Corporation fires man ... then fights decision
The Corporation of Hamilton sought legal counsel to contest its own management’s decision to fire a worker who repeatedly tested positive for cannabis use and had three accidents on the job.
The attempt to challenge the dismissal was revealed by a source close to the administration, who said the Corporation had spent millions on legal bills during its tenure.
Cannabis use was detected in connection with two accidents, and the member of staff lost his job on January 9 last year.
The Corporation’s board met this month and voted to follow the alternative legal opinion maintaining that the equipment operator had been unfairly dismissed.
However, fresh advice obtained by City Hall’s manager of human resources described the dissenting second opinion as “flawed”.
“We should also caution the Corporation to give serious consideration to the insurance aspect of this matter,” adds the letter from Marshall Diel and Myers Limited.
“If the Corporation is seen to have condoned the conduct of the employee, it may put at risk coverage under its public liability policy should a further accident occur that subjects members of the public to physical harm.”
An initial opinion provided by the firm, from September of last year, states that the man in question had been employed by the City since 1999 as an operator of heavy equipment.
On May 19, 2011, he struck a parked car with a payloader, subsequently tested positive for marijuana, and was suspended for two weeks.
The man was referred to the Employee Assistance Programme for “absenteeism and substance abuse”, the legal opinion said.
Although he was found to be drug-free the next month, there was another crash on December 16, when the employee hit the back of a stationary vehicle with a JCB.
No drug or alcohol test was administered because he did not report the accident until “several days later”, resulting in a verbal warning.
On November 15, 2013, the man was found to be at fault for a third accident, in which a heavy vehicle called a telehandler hit a parked car.
That same day, he tested positive for cannabis, and was again suspended for two weeks.
A random drug screening was then ordered for the next six months.
The man was warned that if he tested positive again after a minimum of one month from the date of his second suspension letter, his job with the City would be terminated immediately.
A random test on January 9 last year indicated cannabis use, and the man was fired the following day, with a letter citing a “zero tolerance” for drug abuse that put City employees and the general public at risk.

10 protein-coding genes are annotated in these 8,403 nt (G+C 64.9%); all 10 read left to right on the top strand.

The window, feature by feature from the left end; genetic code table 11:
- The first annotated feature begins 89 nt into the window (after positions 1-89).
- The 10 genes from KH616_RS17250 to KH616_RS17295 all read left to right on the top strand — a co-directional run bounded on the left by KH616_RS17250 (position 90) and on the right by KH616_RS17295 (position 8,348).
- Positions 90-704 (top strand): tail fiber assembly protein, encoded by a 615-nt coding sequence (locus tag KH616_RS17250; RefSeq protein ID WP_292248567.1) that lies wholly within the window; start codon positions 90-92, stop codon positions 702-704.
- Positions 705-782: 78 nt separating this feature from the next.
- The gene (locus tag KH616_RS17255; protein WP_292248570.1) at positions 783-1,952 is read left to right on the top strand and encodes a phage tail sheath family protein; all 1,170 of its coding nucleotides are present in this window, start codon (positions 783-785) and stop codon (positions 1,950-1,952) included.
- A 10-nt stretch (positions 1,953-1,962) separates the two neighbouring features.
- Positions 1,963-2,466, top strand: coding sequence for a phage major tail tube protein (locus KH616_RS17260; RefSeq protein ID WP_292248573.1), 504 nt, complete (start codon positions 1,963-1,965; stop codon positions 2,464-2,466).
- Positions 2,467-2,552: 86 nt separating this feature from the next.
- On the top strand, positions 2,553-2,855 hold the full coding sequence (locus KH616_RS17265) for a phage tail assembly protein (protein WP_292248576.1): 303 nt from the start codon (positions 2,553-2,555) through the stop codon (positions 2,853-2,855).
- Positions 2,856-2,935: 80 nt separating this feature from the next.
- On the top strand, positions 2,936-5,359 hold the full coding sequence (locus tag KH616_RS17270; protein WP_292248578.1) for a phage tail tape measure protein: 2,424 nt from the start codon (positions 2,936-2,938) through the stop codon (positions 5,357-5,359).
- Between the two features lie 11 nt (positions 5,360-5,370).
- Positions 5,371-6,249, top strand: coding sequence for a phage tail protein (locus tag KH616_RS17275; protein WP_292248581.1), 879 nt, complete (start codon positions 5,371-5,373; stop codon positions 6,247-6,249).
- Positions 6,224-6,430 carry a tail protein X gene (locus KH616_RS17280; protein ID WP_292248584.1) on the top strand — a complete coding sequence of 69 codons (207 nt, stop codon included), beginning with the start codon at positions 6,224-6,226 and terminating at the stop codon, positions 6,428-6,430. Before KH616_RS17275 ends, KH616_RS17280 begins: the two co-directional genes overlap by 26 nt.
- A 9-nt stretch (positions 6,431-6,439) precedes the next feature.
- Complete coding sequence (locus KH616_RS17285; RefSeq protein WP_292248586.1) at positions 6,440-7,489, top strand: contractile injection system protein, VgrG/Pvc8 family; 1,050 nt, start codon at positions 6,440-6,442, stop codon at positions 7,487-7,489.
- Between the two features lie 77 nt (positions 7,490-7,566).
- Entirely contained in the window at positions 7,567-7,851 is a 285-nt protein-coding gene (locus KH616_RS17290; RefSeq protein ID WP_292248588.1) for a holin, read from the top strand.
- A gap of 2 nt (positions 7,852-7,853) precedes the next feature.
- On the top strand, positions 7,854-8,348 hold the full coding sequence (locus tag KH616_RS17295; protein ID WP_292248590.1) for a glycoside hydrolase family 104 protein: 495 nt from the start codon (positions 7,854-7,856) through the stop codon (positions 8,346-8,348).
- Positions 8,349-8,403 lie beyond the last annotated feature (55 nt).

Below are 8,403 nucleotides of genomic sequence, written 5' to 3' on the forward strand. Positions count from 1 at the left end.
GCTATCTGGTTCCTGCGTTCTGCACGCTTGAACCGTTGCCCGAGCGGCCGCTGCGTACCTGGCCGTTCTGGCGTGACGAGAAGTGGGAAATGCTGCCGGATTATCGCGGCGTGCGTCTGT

The City source said that the employee had been well liked by his immediate bosses, while the board “did not like the idea of a young black man being fired”.
The City’s human resources obtained legal backing showing that the summary dismissal of the employee had been justified.
“He has charge of heavy machinery and on a number of occasions has lost control of the equipment causing damage to parked vehicles,” the legal opinion states.
“The employee poses an ongoing safety hazard to life and property which cannot be tolerated.
“The employee’s marijuana use and the number of accidents that he has had on the job were clearly breached by the employee not once but at least twice — the employee has a history of committing the same breach and ignored warnings and offers of assistance.
“Additionally, the City followed the proper discipline and dismissal procedures.”
However, the City’s board hired J2Chambers to challenge the man’s dismissal.
That second opinion, issued in November, said there had been “unease” in the Corporation of Hamilton about the decision, with some members of the Corporation “not sure the man was lawfully dismissed”.
The second opinion argued that the man’s use of an illicit drug had not been strongly linked to his accidents and that taking cannabis while off the job did not represent misconduct. There had been insufficient investigation of the matter to justify firing him.
A new legal opinion from Marshall Diel and Myers strongly disagreed, responding that a Bermuda Court would “more likely than not” find a link — and that the man fired had been aware of and agreed to the Corporation’s drug policy. “All that is required is for the Corporation to undertake a reasonable assessment of the circumstances, and not a full forensic ‘investigation’ as suggested in the second opinion,” the document added.
According to sources inside the City, the man in question has not been hired back and has found employment elsewhere.
The case was presented as an example of the Corporation’s overly zealous recourse to lawyers.
It comes as the Corporation is due to return to the Supreme Court this afternoon, in a case against Attorney General Trevor Moniz that is due to be heard in chambers by Chief Justice Ian Kawaley.